Resolving financial distress in large American cities will require more than simple debt adjustment. Municipal bankruptcy can and should involve governance restructuring if it is to provide for a lasting fix. That is the case made in a recent article by NYU Law Professor Clayton Gillette and Penn Law Professor David Skeel in The Yale Law Review.
Recent proceedings involving large municipalities such as Detroit, Stockton, and Vallejo illustrate both the utility and limitations of using the Bankruptcy Code to adjust municipal debt. In this Article, we contend that, to resolve fully the distress of a substantial city, municipal bankruptcy needs to provide more than simple debt reduction. Debt adjustment alone does nothing to remedy the fragmented decision making and incentives for expanding municipal budgets that are ingrained in municipal governance structures and that often underlie municipal distress. Unless bankruptcy also addresses governance dysfunction, the city faces a return to financial distress. Indeed, this Article demonstrates that governance restructuring has long been an essential element of corporate bankruptcy and that, given the monopoly position of local governments as providers of local public goods, it is even more important in the municipal bankruptcy context.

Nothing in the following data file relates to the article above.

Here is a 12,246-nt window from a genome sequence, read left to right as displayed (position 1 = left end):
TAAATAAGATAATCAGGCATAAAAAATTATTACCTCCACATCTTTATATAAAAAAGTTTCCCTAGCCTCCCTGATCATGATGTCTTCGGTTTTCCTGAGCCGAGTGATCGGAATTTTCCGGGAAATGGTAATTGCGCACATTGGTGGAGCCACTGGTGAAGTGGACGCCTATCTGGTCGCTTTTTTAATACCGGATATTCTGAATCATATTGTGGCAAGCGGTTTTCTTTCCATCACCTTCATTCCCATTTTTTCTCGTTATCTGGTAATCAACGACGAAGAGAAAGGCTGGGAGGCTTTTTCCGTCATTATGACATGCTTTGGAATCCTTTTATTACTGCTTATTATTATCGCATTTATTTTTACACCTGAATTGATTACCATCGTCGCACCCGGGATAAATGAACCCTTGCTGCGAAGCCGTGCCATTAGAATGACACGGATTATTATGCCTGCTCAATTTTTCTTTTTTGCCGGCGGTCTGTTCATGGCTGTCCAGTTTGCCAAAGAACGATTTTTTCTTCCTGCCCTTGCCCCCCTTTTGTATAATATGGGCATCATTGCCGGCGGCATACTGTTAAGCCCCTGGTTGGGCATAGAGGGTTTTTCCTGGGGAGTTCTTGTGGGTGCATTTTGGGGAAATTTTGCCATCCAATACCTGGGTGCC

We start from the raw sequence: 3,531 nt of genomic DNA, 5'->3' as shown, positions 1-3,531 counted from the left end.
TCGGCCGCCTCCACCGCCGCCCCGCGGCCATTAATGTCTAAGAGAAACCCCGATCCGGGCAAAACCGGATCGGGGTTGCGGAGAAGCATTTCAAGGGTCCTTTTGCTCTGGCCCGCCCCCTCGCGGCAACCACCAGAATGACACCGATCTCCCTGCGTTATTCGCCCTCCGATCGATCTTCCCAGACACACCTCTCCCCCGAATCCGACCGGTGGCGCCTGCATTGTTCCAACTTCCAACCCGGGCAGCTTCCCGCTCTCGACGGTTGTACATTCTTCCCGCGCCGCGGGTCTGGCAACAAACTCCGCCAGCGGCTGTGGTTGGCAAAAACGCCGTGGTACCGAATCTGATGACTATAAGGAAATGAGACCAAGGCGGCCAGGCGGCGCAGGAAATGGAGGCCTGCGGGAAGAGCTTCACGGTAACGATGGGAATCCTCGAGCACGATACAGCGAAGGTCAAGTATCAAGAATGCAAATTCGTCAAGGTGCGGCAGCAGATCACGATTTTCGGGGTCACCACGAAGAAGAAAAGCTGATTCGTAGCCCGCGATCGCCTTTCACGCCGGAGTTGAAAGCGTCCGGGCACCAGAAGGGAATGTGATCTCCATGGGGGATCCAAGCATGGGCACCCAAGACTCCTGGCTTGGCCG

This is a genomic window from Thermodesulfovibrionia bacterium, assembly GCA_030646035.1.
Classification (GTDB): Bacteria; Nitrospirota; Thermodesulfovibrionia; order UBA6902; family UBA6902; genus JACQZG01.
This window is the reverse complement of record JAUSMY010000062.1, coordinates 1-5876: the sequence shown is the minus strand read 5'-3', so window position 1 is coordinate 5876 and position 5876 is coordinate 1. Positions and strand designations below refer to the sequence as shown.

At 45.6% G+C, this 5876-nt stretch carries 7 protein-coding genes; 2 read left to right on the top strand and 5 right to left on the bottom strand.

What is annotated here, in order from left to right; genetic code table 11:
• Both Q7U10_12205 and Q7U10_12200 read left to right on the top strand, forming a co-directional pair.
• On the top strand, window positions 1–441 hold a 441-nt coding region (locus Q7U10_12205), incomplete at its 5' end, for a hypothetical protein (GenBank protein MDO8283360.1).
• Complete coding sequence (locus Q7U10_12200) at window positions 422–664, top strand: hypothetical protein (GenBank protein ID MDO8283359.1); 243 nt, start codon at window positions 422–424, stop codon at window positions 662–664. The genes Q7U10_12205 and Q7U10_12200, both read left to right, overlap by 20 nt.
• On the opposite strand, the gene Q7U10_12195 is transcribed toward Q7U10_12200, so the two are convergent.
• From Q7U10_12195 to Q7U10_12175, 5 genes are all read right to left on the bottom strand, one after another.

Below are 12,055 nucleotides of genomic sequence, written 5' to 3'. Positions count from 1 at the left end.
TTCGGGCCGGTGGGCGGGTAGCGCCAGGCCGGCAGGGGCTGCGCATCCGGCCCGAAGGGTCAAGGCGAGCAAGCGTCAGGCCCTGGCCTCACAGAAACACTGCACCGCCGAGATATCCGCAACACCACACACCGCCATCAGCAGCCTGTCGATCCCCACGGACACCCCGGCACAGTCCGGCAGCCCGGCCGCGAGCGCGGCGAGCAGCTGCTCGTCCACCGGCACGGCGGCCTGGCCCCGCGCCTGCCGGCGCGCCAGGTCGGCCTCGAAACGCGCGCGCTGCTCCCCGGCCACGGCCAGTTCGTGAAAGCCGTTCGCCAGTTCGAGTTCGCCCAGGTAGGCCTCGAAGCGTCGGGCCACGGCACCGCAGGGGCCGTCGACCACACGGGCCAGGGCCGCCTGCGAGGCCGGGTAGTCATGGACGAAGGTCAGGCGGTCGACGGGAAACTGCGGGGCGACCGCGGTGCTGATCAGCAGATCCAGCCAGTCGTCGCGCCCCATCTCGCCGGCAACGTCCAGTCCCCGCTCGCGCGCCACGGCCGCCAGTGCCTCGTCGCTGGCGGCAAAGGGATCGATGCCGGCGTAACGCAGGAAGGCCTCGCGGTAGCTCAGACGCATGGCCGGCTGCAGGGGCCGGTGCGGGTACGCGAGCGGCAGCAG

Some might argue that reducing a city’s debt is the best that bankruptcy courts can offer, due to concerns that a more comprehensive approach would, among other things, interfere with state sovereignty and exceed the statutory authority that the Bankruptcy Code grants to courts. In our view, these concerns do not withstand scrutiny. Based on a careful analysis of the origins of the current municipal bankruptcy provisions, as well as an assessment of recent Supreme Court jurisprudence, we argue that governance reform is permitted even under existing law, and point out that minor adjustments to municipal bankruptcy law would make this conclusion even clearer. To be sure, the states themselves, rather than a bankruptcy court, ideally should be the ones to effect municipal governance reform. But political factors and the imperatives of the immediate fiscal crisis make state intervention unlikely, thus underscoring the need for a more comprehensive approach to municipal bankruptcy.